The NYPD has a new plan to photograph the license plate of every vehicle entering Manhattan and to “sniff” all vehicles for radioactivity.
The proposal — called Operation Sentinel — relies on integrating layers of technologies, some that are still being perfected. It calls for photographing, and scanning the license plates of, cars and trucks at all bridges and tunnels and using sensors to detect the presence of radioactivity.
Data on each vehicle — its time-stamped image, license plate imprint and radiological signature — would be sent to a command center in Lower Manhattan, where it would be indexed and stored for at least a month as part of a broad security plan that emphasizes protecting the city’s financial district, the spokesman, Paul J. Browne, said. If it were not linked to a suspicious vehicle or a law enforcement investigation, it would be eliminated, he said.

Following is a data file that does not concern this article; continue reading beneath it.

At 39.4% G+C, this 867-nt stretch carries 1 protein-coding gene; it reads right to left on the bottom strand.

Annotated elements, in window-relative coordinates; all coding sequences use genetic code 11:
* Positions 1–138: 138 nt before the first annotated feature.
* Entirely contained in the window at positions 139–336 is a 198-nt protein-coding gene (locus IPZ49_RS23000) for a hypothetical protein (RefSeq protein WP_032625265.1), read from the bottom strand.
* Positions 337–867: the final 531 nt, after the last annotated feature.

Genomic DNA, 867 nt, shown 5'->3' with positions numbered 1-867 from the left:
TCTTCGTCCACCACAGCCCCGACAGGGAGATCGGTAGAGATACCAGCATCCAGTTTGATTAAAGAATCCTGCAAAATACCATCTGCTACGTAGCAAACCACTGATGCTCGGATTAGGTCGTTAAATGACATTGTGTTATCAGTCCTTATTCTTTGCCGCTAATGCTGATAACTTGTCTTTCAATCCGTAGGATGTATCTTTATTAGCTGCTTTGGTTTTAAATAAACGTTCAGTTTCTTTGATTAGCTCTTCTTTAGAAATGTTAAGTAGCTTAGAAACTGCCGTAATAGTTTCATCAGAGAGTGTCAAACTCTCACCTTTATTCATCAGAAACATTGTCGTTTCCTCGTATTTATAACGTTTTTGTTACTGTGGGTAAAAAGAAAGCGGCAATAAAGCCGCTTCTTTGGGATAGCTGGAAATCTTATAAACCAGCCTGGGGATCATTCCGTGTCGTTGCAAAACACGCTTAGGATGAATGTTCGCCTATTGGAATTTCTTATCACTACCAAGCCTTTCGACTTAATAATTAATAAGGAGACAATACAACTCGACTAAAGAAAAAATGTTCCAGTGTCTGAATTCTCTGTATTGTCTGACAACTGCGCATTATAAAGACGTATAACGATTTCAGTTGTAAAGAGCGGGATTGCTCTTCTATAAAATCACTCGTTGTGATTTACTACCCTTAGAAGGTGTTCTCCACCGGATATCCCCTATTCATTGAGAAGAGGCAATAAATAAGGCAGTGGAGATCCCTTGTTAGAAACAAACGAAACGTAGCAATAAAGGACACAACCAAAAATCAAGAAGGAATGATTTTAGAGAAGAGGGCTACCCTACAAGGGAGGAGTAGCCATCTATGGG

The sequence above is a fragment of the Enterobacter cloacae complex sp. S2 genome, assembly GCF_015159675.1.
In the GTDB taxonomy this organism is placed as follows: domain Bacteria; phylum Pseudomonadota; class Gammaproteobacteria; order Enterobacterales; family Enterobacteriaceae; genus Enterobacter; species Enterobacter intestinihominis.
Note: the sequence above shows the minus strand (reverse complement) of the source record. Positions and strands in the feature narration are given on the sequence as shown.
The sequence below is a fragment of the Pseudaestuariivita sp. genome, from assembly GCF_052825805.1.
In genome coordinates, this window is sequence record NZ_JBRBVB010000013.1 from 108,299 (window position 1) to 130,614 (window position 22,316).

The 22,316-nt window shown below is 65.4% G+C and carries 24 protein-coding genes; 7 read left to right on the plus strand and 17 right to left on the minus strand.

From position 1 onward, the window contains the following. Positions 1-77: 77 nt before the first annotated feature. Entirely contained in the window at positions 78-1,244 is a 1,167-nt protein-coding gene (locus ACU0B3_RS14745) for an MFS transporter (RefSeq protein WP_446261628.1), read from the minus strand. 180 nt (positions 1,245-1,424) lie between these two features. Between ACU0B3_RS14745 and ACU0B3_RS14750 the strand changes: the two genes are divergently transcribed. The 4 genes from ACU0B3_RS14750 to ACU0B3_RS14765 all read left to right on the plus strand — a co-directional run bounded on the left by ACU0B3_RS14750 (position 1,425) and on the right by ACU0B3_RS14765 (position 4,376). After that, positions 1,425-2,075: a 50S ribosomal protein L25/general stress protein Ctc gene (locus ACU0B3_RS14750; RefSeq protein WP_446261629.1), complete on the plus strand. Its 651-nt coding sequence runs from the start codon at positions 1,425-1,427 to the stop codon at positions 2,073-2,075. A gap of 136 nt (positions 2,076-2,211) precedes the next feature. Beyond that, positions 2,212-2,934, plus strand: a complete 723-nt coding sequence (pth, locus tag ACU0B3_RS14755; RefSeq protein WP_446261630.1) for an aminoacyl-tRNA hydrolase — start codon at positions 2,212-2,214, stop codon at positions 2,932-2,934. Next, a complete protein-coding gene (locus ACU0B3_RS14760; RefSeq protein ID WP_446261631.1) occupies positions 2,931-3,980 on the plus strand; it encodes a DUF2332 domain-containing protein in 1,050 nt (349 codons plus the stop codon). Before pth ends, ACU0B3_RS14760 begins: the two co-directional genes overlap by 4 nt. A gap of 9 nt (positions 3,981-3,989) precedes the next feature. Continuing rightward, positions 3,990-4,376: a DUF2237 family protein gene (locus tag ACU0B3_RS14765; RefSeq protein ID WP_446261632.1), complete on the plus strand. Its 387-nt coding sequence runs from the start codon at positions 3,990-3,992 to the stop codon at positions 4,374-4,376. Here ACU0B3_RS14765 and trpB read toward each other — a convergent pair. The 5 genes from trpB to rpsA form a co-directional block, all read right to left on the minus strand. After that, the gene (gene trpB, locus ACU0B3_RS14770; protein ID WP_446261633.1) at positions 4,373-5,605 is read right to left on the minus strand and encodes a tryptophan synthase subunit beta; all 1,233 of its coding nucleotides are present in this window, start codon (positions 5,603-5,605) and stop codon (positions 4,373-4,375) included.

Civil libertarians will surely object. The proposal calls for the project to be in place by 2010, but with Bloomberg’s administration coming to an end next year, implementation could hinge on his successor’s approval. A low-grade “suitcase bomb” detonated in the financial district could render a large portion of Manhattan unlivable for decades and could trigger a global economic breakdown.
RELATED: The only emergency room in the United States dedicated to treating victims of radiation exposure is in Oak Ridge, Tennessee.